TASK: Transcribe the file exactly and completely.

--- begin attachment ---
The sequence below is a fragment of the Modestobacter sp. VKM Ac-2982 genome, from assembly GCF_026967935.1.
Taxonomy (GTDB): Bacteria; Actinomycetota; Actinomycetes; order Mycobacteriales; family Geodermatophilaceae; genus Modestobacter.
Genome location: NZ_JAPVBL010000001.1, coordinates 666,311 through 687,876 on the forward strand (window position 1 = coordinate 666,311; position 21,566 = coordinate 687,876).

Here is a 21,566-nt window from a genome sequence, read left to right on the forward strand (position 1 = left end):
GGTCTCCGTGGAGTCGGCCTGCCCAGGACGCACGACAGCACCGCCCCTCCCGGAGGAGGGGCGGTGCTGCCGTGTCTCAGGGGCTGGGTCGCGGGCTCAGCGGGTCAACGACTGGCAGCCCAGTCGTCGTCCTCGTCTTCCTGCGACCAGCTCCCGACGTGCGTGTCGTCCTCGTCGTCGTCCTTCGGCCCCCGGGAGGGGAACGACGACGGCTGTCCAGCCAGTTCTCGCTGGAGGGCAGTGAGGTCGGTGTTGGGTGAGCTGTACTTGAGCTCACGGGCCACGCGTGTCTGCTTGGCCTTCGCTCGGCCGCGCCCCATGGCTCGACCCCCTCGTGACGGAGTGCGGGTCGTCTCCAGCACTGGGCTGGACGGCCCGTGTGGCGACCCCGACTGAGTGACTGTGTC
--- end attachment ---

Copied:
The sequence below is a fragment of the Modestobacter sp. VKM Ac-2982 genome, from assembly GCF_026967935.1.
Taxonomy (GTDB): Bacteria; Actinomycetota; Actinomycetes; order Mycobacteriales; family Geodermatophilaceae; genus Modestobacter.
Genome location: NZ_JAPVBL010000001.1, coordinates 666,311 through 687,876 on the forward strand (window position 1 = coordinate 666,311; position 21,566 = coordinate 687,876).

Here is a 21,566-nt window from a genome sequence, read left to right on the forward strand (position 1 = left end):
GGTCTCCGTGGAGTCGGCCTGCCCAGGACGCACGACAGCACCGCCCCTCCCGGAGGAGGGGCGGTGCTGCCGTGTCTCAGGGGCTGGGTCGCGGGCTCAGCGGGTCAACGACTGGCAGCCCAGTCGTCGTCCTCGTCTTCCTGCGACCAGCTCCCGACGTGCGTGTCGTCCTCGTCGTCGTCCTTCGGCCCCCGGGAGGGGAACGACGACGGCTGTCCAGCCAGTTCTCGCTGGAGGGCAGTGAGGTCGGTGTTGGGTGAGCTGTACTTGAGCTCACGGGCCACGCGTGTCTGCTTGGCCTTCGCTCGGCCGCGCCCCATGGCTCGACCCCCTCGTGACGGAGTGCGGGTCGTCTCCAGCACTGGGCTGGACGGCCCGTGTGGCGACCCCGACTGAGTGACTGTGTC